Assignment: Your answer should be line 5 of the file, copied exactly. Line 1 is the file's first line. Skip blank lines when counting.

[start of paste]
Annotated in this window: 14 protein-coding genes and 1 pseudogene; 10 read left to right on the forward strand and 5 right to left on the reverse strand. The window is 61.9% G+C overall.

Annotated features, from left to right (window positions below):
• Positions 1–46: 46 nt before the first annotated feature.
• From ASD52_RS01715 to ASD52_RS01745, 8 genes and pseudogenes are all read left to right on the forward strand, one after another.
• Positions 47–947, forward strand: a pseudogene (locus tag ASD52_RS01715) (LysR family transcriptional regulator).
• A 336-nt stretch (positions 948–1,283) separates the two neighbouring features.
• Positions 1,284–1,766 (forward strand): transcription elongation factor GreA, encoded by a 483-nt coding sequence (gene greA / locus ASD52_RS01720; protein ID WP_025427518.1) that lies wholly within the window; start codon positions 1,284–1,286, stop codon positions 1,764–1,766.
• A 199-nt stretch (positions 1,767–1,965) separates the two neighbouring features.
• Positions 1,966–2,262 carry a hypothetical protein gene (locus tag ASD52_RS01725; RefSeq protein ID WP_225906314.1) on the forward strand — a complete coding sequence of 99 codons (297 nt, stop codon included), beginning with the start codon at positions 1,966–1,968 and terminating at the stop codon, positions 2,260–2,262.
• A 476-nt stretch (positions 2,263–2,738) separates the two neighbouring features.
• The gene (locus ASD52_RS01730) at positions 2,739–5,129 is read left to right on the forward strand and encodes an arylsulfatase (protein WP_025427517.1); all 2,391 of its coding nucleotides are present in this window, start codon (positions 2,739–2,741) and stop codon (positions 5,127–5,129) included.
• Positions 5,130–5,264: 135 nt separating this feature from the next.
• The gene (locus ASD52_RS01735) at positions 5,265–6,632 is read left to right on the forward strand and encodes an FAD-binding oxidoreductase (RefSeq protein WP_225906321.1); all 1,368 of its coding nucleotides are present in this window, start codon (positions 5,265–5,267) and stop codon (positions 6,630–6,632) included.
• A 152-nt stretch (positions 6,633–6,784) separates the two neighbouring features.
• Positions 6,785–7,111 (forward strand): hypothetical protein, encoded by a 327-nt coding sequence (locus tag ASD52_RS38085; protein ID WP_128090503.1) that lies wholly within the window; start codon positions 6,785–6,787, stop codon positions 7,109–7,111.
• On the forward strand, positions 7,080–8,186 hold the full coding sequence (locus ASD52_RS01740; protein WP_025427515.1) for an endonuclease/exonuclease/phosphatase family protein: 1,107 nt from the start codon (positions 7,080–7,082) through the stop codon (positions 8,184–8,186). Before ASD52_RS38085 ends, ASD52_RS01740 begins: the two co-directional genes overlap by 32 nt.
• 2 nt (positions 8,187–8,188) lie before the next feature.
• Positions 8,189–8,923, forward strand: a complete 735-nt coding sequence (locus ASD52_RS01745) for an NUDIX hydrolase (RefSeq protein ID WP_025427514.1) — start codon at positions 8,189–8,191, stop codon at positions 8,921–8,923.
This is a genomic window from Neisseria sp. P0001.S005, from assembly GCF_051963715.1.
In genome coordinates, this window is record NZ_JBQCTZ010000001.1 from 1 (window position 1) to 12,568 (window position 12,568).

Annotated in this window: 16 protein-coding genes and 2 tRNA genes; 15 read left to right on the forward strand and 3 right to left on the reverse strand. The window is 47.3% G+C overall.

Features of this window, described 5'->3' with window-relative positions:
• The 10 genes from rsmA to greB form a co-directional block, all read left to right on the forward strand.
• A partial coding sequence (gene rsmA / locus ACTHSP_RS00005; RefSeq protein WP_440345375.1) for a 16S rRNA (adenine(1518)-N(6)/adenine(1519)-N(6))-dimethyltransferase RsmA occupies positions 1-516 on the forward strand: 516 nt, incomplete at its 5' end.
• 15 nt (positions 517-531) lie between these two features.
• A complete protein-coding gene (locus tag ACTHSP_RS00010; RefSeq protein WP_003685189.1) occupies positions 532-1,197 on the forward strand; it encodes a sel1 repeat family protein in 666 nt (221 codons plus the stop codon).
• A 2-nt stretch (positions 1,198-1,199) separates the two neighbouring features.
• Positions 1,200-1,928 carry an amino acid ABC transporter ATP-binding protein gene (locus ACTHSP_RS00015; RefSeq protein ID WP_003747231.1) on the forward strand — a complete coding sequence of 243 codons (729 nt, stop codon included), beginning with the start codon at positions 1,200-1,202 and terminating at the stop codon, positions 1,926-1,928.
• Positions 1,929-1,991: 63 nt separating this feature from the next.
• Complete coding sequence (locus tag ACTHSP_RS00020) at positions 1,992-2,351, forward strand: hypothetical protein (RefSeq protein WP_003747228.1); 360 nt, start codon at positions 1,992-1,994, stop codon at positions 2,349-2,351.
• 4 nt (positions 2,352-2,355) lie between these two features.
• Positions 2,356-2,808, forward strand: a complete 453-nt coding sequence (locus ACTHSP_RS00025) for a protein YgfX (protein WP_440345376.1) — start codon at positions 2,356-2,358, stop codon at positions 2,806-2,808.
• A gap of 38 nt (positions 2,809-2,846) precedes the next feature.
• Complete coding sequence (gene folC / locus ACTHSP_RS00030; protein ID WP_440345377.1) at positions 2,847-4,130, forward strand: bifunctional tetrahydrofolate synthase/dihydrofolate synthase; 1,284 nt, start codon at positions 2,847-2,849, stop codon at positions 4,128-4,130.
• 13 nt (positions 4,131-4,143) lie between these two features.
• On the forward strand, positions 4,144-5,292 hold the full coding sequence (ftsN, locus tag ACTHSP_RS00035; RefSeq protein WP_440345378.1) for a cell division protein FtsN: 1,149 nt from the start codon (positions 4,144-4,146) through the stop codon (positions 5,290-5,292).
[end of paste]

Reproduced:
• Positions 47–947, forward strand: a pseudogene (locus tag ASD52_RS01715) (LysR family transcriptional regulator).